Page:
Positions 91R and 96R on Plate 4 come from F Reliefs in the bottom row and have the full plume at bottom left and partly complete plume at right (a sub-type of Type Ia). These two are the most desirable examples of Type Ic. Other Type Ic positions on the plate are less distinct. Neinken states that Position 91R4, offered here, yields the best example of the rare Type Ic.
With 1989 P.F. certificate.
EXTREMELY FINE GEM. A SUPERB UNUSED SHEET-MARGIN EXAMPLE OF THE 1851 ONE-CENT TYPE II, GRADED GEM 100 BY P.S.E.
As the gaps between positions visible on this remarkable single demonstrate, the spacing between stamps left very little room for separation. Most examples have margins either just clear or touching, or into the design. The relative paucity of multiples in sound condition also contributes to its scarcity with such large margins.
With 2023 P.S.E. certificate (POG, Gem 100; SMQ $18,000.00 for original gum and $2,750.00 for no gum). Only one unused stamp grades higher. Scott value as original gum.
FRESH AND VERY FINE ORIGINAL-GUM EXAMPLE OF THE 1851 ONE-CENT IMPERFORATE TYPE III, WITH CLEAR AND DISTINCT BREAKS IN THE OUTER LINES AT TOP AND BOTTOM. A VERY DIFFICULT CLASSIC ISSUE TO OBTAIN WITH ORIGINAL GUM AND IN SOUND CONDITION.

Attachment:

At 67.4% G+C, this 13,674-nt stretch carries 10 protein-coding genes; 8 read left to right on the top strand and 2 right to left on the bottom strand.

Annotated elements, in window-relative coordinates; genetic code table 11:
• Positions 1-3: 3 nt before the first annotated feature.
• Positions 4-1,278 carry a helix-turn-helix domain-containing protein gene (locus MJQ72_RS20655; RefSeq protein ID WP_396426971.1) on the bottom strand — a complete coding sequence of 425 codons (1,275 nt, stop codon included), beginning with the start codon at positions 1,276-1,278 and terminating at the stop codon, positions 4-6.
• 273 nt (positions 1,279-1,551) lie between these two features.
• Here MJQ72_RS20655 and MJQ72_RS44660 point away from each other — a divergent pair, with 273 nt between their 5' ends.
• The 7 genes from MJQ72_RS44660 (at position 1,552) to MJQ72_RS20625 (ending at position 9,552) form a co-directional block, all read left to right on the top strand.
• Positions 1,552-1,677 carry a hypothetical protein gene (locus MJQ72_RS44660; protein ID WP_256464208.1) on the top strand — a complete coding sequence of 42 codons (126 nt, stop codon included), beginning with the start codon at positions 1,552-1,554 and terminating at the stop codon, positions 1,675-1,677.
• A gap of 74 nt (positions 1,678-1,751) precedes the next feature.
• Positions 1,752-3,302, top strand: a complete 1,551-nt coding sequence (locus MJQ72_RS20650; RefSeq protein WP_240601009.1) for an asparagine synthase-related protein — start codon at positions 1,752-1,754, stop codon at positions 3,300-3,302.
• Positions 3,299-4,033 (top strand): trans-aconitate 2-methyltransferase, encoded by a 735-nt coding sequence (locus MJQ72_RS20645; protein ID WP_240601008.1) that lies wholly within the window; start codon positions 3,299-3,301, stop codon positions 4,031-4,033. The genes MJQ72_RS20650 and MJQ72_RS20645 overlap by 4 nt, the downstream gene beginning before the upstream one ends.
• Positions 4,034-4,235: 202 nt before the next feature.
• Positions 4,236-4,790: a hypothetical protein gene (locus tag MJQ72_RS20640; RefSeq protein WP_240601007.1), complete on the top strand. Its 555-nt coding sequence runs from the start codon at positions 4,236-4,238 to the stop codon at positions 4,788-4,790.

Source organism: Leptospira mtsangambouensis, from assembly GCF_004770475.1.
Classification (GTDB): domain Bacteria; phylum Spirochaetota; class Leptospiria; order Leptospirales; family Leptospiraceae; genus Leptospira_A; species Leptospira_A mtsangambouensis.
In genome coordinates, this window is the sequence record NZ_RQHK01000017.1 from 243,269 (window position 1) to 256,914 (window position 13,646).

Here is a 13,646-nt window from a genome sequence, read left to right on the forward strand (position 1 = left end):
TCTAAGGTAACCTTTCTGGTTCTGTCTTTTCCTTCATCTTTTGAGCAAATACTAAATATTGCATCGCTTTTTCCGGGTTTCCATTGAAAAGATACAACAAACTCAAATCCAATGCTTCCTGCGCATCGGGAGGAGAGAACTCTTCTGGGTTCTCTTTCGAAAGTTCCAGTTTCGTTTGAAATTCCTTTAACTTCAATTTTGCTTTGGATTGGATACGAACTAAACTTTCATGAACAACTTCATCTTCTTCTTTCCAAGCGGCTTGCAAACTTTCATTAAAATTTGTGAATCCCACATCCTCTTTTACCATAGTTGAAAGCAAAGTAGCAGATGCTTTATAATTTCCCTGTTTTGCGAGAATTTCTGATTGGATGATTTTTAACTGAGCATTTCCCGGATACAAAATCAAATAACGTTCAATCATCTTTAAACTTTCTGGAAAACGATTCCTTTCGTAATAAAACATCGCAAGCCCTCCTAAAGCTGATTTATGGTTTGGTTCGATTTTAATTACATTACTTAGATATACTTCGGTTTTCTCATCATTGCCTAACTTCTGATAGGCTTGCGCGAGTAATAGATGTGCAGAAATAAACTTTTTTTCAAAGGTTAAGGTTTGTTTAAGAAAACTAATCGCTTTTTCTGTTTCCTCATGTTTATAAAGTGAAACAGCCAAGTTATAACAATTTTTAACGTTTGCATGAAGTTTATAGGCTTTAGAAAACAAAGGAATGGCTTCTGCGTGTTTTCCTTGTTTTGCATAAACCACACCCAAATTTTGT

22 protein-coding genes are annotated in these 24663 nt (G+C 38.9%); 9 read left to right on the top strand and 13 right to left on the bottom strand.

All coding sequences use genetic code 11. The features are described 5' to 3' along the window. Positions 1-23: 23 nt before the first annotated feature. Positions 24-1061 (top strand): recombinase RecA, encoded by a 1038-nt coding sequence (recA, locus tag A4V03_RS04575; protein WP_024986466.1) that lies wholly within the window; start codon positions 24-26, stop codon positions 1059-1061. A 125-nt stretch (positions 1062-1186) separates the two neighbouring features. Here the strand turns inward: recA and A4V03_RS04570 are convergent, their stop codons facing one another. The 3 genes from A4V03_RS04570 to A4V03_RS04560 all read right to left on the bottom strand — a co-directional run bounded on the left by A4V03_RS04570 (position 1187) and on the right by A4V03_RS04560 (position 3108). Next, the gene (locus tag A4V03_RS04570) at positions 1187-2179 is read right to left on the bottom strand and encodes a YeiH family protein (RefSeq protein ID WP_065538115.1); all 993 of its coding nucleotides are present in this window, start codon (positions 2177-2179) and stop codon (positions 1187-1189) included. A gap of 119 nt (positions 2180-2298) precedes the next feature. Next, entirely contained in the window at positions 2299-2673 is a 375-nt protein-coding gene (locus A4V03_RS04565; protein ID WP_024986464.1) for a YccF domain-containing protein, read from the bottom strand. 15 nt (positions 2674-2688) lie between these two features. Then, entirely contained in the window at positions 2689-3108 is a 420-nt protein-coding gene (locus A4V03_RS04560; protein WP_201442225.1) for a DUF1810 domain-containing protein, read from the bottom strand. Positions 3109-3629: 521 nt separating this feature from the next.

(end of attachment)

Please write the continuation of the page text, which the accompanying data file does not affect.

Type III is defined by breaks in the outer lines at both top and bottom. Many Type III stamps have breaks that were created or enlarged by plate wear. Since the wear occurred over a period of time, a majority of stamps of this type (both unused and used) have small breaks in at least one line. This is the exception.
Ex Cipolla and Eubanks, and from our 1990 Rarities sale. With 1976 and 2021 P.F. certificates.
EXTREMELY FINE GEM. A SUPERB USED EXAMPLE OF THE IMPERFORATE 1851 ONE-CENT TYPE IIIa. A DIFFICULT STAMP TO FIND IN SOUND CONDITION WITH SUCH LARGE MARGINS.
This 9th row position is listed in Neinken as a Type IIIa, and it does have the required break in the top outer line, but the line is much more complete than usually seen on Plate 4 positions other than the Type II’s in the top row.
Ex Neinken, Wagshal and Middendorf. With 2010 and 2020 P.F. certificates
VERY FINE. A RARE ORIGINAL-GUM EXAMPLE OF THE 1851 3-CENT ORANGE BROWN TYPE I -- MUCH RARER IN ORIGINAL-GUM CONDITION THAN THE TYPE II SCOTT 10A.